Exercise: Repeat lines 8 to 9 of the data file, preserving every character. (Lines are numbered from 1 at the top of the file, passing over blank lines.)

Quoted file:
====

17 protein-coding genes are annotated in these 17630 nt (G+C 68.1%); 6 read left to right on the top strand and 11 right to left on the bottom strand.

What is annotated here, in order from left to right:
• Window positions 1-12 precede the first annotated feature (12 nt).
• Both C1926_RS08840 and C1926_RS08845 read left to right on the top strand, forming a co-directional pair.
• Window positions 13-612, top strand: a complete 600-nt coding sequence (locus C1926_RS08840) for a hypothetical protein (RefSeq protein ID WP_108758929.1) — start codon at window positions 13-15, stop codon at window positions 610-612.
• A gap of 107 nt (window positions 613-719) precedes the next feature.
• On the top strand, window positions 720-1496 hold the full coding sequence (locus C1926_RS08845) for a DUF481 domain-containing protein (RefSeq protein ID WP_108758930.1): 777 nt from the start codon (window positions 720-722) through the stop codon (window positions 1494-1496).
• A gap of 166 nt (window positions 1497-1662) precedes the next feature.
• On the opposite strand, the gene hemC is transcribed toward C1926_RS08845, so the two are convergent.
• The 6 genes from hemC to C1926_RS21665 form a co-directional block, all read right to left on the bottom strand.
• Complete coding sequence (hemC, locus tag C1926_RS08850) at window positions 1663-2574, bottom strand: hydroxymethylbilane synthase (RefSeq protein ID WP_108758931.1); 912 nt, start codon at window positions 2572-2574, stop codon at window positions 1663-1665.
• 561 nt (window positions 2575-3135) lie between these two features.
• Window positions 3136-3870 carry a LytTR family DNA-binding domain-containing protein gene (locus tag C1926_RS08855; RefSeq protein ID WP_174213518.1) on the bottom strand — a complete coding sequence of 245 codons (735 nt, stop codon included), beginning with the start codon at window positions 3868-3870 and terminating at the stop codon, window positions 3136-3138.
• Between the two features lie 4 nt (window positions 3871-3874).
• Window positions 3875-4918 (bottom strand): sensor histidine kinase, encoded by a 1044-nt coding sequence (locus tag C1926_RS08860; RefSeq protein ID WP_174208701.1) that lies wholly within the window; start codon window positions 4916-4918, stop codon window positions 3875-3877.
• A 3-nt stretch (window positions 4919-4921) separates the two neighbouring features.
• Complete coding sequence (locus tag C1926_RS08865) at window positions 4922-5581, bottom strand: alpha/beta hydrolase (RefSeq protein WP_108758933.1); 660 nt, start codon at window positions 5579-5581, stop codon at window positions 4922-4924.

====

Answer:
• A gap of 166 nt (window positions 1497-1662) precedes the next feature.
• On the opposite strand, the gene hemC is transcribed toward C1926_RS08845, so the two are convergent.